Her video shows Weber swimming up to the window, and pressing a handwritten note against it which read: “I can’t hold my breath long enough to tell you everything I love about you, but everything I love about you I love more every day. Will you please be my wife, marry me.”
He then pulled out a ring as Antoine squealed with joy while filming.
It is unclear what went wrong during the proposal at Pemba Island, a popular honeymoon destination.
“We never got to embrace and celebrate the beginning of the rest of our lives together, as the best day of our lives turned into the worst, in the cruelest twist of fate imaginable,” Antoine wrote.
“Knowing him, always quick with an off-color joke, he’s probably entertaining someone with a story about how he royally screwed up that proposal and died while being extra.”
Manta CEO Matthew Saus confirmed to AFP in an email Sunday that “a male guest tragically drowned while freediving alone outside the underwater room” on Thursday.
“The accident is currently under investigation by the local Zanzibar police authority.”
The couple were staying in the resort’s famed “Underwater Room”, a $1,700 (1,500 euro) a-night floating structure offshore in crystal clear waters, where the bed is surrounded by glass windows looking into the ocean.
Three people have been killed in Venice after a powerboat attempting to break an offshore record slammed into an artificial spit of land in the dark, Italian firefighters and media reports said Wednesday.
Italian champion Fabio Buzzi and two British racers died in the crash late Tuesday while another Italian racer survived, the reports said citing Giampaolo Montavoci, president of the national offshore and endurance commission.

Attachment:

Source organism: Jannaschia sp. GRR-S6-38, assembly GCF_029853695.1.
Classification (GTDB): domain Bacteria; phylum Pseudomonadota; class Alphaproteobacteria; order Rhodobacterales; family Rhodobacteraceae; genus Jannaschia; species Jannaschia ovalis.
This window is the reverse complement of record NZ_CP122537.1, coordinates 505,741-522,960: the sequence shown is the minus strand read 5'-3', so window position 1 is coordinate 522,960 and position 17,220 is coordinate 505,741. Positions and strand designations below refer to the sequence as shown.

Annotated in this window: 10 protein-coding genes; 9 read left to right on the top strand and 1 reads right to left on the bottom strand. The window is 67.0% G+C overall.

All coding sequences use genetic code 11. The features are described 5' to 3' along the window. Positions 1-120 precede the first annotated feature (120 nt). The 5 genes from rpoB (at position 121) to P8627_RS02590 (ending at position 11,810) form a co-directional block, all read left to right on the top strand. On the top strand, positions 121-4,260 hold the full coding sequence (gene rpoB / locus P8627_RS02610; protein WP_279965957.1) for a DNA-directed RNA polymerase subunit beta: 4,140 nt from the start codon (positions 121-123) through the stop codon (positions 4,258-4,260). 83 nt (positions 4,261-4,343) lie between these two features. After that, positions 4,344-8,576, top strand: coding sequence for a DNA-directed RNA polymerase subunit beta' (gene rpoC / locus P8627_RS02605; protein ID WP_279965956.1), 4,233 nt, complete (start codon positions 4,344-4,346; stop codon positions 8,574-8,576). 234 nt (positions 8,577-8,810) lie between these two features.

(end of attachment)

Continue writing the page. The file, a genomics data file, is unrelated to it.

The accident happened as the vessel, some 20 metres (65 feet) long and able to travel up to 130 kilometres (80 miles) an hour, tried to break the Monte Carlo to Venice record.
Firefighters said they pulled three bodies from the submerged boat while the survivor had been thrown clear.
The vessel was nearly at the finishing line when it hit the Punta Sabbioni spit, built to protect the city’s “Mose” flood barrier, reports said.
Large boulders piled up on one another from the sea floor run the length of the spit.
The UNESCO World Heritage Site is slowly sinking — something the “Mose” (Moses) system is designed to combat.
The crash was the latest in a string of accidents in the floating city, which sees everything from tiny gondolas to speedboats and vast cruise ships cross its waterways.
In June, the giant 13-deck MSC Opera rammed into a dockside in Venice and knocked into a small tourist boat, injuring four people and sending others on the pier running for safety.
A month later, the 12-deck Costa Deliziosa, nearly 300 metres long, narrowly missed a yacht while being towed out of Venice in stormy conditions.
But the hugely costly array of mobile barriers at the mouth of Venice’s lagoon has suffered years of delays, and is now only expected to be finished in 2021, local daily La Nuova di Venezia said.
At least 11 people, many of them elderly, were killed when a fire swept through a hospital in the Brazilian city of Rio de Janeiro as staff and desperate visitors battled to rescue patients from smoke-filled wards.